In the 1990’s a movement began to utilize reflective coatings on roofs as one method of reducing energy consumption. This meant utilizing white or nearly white coatings instead of dark coatings. While effective, in many commercial facilities it was not seen as aesthetically pleasing.

Researchers have been trying to increase the reflectivity of coated surfaces while being able at the same time to move away from pure white and use other colors. In 2012, Huntsman International, a chemical corporation focused on materials improvement, received the Institution of Chemical Engineers award for their development of a new pigment which can significantly increase the reflectivity of a coating. This pigment (ALTIRIS) has been demonstrated to increase reflectivity of a black coating by 25%. Beige and violet coatings demonstrated increases of nearly 100%.

This is an example of what is now commonly called “cool roof” technology. In the U.S., a rating program for cool roof technology has been developed. The Cool Roof Rating Council was formed and makes recommendations for reflective standards in roofs. In North America standards known as Title 24 are being recommended for 2014 to help reduce energy consumption by increasing the reflectivity of roofs. These recommendations are used by legislators and local governments with respect to changing building codes.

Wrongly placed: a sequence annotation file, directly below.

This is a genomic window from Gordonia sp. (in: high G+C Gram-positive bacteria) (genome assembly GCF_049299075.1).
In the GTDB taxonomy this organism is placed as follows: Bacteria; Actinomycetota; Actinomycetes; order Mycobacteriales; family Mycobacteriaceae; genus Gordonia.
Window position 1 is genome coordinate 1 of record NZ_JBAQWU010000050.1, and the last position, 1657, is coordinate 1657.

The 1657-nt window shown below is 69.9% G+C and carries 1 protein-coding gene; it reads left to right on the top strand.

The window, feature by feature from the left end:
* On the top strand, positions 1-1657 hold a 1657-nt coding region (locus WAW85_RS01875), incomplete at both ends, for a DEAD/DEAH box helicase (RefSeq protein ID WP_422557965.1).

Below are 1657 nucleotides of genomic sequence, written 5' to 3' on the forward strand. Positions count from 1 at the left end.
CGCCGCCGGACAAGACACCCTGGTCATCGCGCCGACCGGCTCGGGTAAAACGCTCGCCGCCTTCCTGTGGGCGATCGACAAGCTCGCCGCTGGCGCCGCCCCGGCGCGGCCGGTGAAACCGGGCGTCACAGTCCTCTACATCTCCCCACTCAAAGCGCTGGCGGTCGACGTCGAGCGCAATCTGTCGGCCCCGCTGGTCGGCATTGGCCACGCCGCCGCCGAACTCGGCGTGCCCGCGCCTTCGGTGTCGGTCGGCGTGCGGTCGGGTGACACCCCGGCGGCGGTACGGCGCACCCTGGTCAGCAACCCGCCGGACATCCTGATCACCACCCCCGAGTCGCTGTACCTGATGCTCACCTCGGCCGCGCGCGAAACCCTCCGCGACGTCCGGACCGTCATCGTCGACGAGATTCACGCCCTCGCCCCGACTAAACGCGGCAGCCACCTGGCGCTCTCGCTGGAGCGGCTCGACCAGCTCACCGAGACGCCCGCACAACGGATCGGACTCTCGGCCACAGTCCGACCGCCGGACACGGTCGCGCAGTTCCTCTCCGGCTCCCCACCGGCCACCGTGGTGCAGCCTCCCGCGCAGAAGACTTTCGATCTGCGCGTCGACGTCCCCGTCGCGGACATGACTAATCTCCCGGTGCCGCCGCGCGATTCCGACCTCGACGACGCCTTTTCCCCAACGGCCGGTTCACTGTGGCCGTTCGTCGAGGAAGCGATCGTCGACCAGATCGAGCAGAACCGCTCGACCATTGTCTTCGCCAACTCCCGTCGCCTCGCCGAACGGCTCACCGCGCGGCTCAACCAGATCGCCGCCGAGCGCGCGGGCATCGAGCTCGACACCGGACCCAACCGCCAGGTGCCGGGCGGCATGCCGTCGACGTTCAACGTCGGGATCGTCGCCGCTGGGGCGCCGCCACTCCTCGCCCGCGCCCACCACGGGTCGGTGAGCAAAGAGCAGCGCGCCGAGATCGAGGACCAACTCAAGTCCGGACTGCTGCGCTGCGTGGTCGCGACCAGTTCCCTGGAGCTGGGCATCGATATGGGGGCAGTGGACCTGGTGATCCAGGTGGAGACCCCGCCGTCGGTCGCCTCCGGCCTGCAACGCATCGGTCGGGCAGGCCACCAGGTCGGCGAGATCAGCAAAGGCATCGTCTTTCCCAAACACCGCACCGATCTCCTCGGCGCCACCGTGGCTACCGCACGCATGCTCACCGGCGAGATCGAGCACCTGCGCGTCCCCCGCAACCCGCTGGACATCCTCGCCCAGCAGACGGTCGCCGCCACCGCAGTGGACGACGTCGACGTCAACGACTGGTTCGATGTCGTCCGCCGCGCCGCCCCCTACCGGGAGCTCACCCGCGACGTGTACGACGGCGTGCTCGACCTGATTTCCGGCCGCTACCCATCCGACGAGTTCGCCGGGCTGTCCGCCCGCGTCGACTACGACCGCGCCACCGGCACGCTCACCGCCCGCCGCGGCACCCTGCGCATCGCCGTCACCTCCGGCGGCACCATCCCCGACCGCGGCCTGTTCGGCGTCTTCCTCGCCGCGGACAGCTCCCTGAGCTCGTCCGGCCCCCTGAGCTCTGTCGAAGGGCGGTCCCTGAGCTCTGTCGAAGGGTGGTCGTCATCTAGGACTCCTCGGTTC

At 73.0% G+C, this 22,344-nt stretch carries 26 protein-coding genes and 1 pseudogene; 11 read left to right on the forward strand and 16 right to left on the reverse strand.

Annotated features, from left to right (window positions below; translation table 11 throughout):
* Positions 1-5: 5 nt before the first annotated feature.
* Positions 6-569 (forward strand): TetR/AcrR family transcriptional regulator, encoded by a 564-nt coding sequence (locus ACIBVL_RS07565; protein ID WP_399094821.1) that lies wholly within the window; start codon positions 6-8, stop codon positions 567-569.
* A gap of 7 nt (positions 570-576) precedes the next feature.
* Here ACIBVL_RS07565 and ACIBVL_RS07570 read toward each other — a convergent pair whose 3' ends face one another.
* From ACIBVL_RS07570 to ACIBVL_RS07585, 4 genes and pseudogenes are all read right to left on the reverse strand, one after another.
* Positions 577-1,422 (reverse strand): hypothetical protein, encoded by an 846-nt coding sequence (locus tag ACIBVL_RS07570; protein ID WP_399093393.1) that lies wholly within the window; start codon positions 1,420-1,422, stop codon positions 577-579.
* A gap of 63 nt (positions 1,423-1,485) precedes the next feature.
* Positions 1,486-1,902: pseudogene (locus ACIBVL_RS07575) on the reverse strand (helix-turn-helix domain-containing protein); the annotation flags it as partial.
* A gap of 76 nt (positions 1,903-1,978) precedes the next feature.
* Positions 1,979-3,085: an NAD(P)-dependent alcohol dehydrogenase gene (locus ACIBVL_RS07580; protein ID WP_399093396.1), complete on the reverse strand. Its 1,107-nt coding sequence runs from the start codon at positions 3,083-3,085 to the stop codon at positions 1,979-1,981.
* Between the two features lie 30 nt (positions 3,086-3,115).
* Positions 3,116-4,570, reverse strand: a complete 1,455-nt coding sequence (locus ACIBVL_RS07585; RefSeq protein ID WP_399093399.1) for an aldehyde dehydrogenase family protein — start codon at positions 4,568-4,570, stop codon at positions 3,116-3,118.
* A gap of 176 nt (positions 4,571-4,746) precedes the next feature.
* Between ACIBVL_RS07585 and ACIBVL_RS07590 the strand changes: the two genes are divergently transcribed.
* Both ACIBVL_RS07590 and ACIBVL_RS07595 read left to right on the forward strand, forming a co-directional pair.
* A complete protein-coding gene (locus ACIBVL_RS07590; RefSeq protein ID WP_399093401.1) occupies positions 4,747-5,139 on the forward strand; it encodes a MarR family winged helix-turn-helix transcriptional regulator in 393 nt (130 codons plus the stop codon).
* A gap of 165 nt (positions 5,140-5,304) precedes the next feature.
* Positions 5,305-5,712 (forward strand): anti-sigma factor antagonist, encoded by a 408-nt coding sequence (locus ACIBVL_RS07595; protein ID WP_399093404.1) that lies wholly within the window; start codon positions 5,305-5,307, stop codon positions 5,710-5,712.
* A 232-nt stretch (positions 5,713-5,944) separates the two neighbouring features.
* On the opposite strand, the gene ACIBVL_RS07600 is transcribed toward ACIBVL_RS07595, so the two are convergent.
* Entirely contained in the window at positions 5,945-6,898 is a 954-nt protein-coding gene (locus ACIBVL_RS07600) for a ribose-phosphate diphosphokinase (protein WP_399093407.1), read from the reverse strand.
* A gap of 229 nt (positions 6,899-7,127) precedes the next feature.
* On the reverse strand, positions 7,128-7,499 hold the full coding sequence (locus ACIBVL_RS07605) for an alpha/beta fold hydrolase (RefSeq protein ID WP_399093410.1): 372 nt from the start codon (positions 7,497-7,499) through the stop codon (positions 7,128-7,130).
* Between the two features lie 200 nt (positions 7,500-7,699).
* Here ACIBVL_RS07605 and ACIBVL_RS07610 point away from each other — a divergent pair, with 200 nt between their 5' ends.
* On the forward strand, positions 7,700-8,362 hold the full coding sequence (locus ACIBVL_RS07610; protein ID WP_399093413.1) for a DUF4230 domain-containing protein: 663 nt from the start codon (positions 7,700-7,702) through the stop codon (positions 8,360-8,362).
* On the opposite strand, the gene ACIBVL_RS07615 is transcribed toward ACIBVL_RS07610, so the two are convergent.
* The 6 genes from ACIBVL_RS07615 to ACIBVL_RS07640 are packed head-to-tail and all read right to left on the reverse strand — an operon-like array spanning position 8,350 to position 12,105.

The savings achieved through cool roof technology can be substantial. The Title 24 recommendations are expected to save buildings as much as 30% on their energy bills. In addition, these savings are not limited to structures on land; the maritime industry is also exploring ways to decrease energy consumption through the use of reflective coatings.

When it comes time to renew your roof, consider some of the advantages of cool roof thinking. With the development of elastomeric roof coatings, as well as other technological advances like ALTIRIS, you may be able to enjoy significant energy savings when you re-coat your roof.

Wouldn’t it be nice to get a return on your roofing investment?

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